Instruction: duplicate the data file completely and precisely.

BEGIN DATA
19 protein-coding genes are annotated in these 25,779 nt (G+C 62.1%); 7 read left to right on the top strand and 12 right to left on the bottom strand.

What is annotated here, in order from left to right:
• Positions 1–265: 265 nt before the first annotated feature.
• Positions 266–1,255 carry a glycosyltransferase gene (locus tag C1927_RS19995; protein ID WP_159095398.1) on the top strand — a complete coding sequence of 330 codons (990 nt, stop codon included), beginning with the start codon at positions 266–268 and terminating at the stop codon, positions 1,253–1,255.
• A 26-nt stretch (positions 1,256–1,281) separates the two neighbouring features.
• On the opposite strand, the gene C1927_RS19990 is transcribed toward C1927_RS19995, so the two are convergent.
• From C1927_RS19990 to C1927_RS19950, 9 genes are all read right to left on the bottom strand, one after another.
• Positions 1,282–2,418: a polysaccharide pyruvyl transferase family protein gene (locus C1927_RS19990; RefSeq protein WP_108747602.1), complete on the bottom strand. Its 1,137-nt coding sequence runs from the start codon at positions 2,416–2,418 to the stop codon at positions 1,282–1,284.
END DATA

19 protein-coding genes are annotated in these 25,779 nt (G+C 62.1%); 7 read left to right on the top strand and 12 right to left on the bottom strand.

What is annotated here, in order from left to right:
• Positions 1–265: 265 nt before the first annotated feature.
• Positions 266–1,255 carry a glycosyltransferase gene (locus tag C1927_RS19995; protein ID WP_159095398.1) on the top strand — a complete coding sequence of 330 codons (990 nt, stop codon included), beginning with the start codon at positions 266–268 and terminating at the stop codon, positions 1,253–1,255.
• A 26-nt stretch (positions 1,256–1,281) separates the two neighbouring features.
• On the opposite strand, the gene C1927_RS19990 is transcribed toward C1927_RS19995, so the two are convergent.
• From C1927_RS19990 to C1927_RS19950, 9 genes are all read right to left on the bottom strand, one after another.
• Positions 1,282–2,418: a polysaccharide pyruvyl transferase family protein gene (locus C1927_RS19990; RefSeq protein WP_108747602.1), complete on the bottom strand. Its 1,137-nt coding sequence runs from the start codon at positions 2,416–2,418 to the stop codon at positions 1,282–1,284.